Creating your own Bias Tape

Creating your own Bias Tape

I have always really enjoyed making bias binding. I know that many may view it as a somewhat tedious task, but there is something about it'd tediousness that I find rather soothing. It's like doing anything somewhat repetitive- you get into a rhythm and before you know it, the world has melted away.

Now, there are plenty of tutorials out there for creating your own bias binding from scratch and they are all really cool! I think my favorite is the continuous bias binding method. I have never tried this myself, but it's such a mind-bendy, utterly cool way of creating a long continuous strip of bias tape that fascinates me.

One reason I haven't attempted this type of bias binding is because generally... I make my bias binding from scrap fabrics. It's one of my small attempts at keeping my sewing practice as close to zero waste as possible that drives me to only create bias binding from fabric scraps. Plus, I love extending the life of some of my more fun prints and sneaking them into garments throughout my wardrobe!

To create bias binding from scraps of fabric, you will want to start by squaring off at least two sides of your fabric. My favorite way to do this is to simply snip and tear your fabric once along the grain and once along the cross grain. It's fast and simple and accurate for the majority of fabrics, especially quilters cotton.

Once you have two sides of your scrap fabric squared off, it's time to find the bias of your fabric. The bias of your fabric is located at a perfect 45 degree angle between your grain and cross grain. I am lucky in that I have this nifty quilter's square that has a 45 degree mark on it, so all I had to do was line the 45 degree mark on to one of my two fabric edges and then draw a line directly onto my fabric, using the edge of the square as my guide.

If you don't have a tool like this with a 45 degree line marked on it someplace, as really easy way to find your 45 degree angle is to fold one of your squared edges of fabric over to the other squared edge and press the folded seam. When you unfold your fabric, that pressed edge will be your perfect 45 degree angle!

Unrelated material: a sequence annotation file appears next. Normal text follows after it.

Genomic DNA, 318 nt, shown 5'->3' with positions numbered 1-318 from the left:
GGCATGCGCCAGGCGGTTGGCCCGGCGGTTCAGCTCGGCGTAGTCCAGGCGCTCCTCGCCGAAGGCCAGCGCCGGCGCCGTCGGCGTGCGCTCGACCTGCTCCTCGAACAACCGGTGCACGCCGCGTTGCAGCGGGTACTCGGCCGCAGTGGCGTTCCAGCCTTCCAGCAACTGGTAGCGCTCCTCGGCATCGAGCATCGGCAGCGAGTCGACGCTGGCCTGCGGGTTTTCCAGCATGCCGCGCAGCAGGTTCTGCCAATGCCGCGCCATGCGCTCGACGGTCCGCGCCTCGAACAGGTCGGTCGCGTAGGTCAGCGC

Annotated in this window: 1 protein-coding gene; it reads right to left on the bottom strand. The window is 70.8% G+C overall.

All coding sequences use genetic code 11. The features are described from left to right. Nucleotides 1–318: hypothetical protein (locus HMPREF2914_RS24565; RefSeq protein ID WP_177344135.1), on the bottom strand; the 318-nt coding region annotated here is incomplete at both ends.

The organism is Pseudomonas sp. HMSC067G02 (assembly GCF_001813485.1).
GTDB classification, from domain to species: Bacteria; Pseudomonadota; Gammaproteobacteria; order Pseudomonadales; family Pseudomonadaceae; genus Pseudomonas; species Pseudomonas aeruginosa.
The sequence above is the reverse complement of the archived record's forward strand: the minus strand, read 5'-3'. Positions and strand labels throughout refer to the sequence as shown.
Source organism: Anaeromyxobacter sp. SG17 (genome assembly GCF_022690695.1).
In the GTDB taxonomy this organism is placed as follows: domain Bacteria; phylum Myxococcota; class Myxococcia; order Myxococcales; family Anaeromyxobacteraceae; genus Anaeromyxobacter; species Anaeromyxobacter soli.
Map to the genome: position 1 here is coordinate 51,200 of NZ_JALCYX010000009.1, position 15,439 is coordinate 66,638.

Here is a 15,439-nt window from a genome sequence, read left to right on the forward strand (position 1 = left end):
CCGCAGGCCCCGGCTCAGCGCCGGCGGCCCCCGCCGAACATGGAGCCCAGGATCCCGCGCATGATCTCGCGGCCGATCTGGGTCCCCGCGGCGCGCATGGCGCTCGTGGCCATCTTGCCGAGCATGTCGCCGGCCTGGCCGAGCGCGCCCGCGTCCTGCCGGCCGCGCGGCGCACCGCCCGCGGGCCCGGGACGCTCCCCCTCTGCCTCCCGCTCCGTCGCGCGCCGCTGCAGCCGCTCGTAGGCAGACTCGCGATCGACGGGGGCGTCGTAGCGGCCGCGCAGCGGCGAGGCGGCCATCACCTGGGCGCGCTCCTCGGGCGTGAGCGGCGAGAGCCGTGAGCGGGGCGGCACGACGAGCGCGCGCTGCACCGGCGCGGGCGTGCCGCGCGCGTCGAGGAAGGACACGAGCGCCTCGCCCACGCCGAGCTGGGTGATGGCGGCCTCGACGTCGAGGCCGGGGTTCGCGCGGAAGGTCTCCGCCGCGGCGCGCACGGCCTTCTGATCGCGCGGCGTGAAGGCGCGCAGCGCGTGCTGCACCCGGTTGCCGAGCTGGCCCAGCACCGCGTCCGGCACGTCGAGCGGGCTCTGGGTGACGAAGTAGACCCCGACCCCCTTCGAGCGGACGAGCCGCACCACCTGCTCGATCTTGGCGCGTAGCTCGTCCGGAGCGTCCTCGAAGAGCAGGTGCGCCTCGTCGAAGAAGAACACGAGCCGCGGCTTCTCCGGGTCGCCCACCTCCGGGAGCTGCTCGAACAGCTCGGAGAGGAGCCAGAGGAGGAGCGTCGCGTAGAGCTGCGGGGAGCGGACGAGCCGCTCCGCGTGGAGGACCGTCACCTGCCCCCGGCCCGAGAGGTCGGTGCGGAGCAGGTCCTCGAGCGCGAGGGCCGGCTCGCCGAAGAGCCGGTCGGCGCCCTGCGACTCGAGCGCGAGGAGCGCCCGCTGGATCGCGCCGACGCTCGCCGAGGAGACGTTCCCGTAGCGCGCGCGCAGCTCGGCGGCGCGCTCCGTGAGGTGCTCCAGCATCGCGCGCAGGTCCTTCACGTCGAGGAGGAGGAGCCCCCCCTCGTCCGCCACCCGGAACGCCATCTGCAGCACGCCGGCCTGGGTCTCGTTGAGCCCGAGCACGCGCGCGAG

Once you have your first 45 degree line marked on your fabric, you will want to begin drawing all the other 45 degree lines onto your fabric.

But wait, how far apart should your lines be from one another?

Great question! And it depends. The width between your lines will be determined based on how wide you want your end bias tape to be. For me, I want my final bias tape to be 1/2” double fold or 1” single fold. That means I need my starting strips to be 2” wide.


Once you know how far apart your lines will be, it's time to start drawing them all out! You can even get right to cutting if you feel confident. Usually I will just line up my clear plastic ruler along the edge of one drawn line and use a rotary cutter to slice along the ruler's edge. However, I don;t have a cutting board anywhere near my photo set up, so I opted to draw all the lines out and THEN cut.

Once all of your lines are drawn, it's time to start cutting out your bias strips!

Now that all your scraps are cut out, it is time to begin sewing your bias strips together. Let's begin by laying one of our bias strips face up on a flat surface. Next, let's grab a second bias strip and lay it face down and perpendicularly to our first strip. You should have something that looks a bit like an “L”.

This next part is really important. The point where the two bias strips are meeting need to have a slight overhang on either side of the short end. This is so that when you sew your bias strips together and press the seam allowance open, the strips all come together evenly along the longer edge. If you were to align the short edges without the overhang, you'd wind up with a step ladder sort of look to your bias tape which is not what we are looking for.

Once everything is in place, pin your two bias strips together.